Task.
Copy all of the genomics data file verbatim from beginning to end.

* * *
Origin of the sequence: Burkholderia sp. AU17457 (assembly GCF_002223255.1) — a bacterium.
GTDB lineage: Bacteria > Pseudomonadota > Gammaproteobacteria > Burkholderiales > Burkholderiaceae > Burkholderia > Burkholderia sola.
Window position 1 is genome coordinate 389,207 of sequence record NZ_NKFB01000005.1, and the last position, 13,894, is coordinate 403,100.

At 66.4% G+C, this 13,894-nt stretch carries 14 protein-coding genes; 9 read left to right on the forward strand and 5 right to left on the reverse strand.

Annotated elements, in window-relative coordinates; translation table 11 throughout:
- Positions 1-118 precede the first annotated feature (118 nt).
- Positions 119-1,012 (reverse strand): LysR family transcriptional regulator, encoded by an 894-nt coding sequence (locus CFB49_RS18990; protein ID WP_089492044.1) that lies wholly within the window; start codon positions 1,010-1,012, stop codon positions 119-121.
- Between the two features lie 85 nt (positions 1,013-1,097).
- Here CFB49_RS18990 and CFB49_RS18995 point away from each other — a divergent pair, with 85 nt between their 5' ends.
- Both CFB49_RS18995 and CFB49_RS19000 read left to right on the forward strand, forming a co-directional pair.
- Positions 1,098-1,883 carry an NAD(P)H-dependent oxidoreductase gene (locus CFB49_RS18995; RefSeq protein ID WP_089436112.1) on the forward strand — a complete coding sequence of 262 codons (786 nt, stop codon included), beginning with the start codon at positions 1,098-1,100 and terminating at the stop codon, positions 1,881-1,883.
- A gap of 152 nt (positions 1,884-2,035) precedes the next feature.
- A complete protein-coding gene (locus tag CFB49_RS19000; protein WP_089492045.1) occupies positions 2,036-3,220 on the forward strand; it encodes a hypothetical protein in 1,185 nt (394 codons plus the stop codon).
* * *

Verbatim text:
Origin of the sequence: Burkholderia sp. AU17457 (assembly GCF_002223255.1) — a bacterium.
GTDB lineage: Bacteria > Pseudomonadota > Gammaproteobacteria > Burkholderiales > Burkholderiaceae > Burkholderia > Burkholderia sola.
Window position 1 is genome coordinate 389,207 of sequence record NZ_NKFB01000005.1, and the last position, 13,894, is coordinate 403,100.

At 66.4% G+C, this 13,894-nt stretch carries 14 protein-coding genes; 9 read left to right on the forward strand and 5 right to left on the reverse strand.

Annotated elements, in window-relative coordinates; translation table 11 throughout:
- Positions 1-118 precede the first annotated feature (118 nt).
- Positions 119-1,012 (reverse strand): LysR family transcriptional regulator, encoded by an 894-nt coding sequence (locus CFB49_RS18990; protein ID WP_089492044.1) that lies wholly within the window; start codon positions 1,010-1,012, stop codon positions 119-121.
- Between the two features lie 85 nt (positions 1,013-1,097).
- Here CFB49_RS18990 and CFB49_RS18995 point away from each other — a divergent pair, with 85 nt between their 5' ends.
- Both CFB49_RS18995 and CFB49_RS19000 read left to right on the forward strand, forming a co-directional pair.
- Positions 1,098-1,883 carry an NAD(P)H-dependent oxidoreductase gene (locus CFB49_RS18995; RefSeq protein ID WP_089436112.1) on the forward strand — a complete coding sequence of 262 codons (786 nt, stop codon included), beginning with the start codon at positions 1,098-1,100 and terminating at the stop codon, positions 1,881-1,883.
- A gap of 152 nt (positions 1,884-2,035) precedes the next feature.
- A complete protein-coding gene (locus tag CFB49_RS19000; protein WP_089492045.1) occupies positions 2,036-3,220 on the forward strand; it encodes a hypothetical protein in 1,185 nt (394 codons plus the stop codon).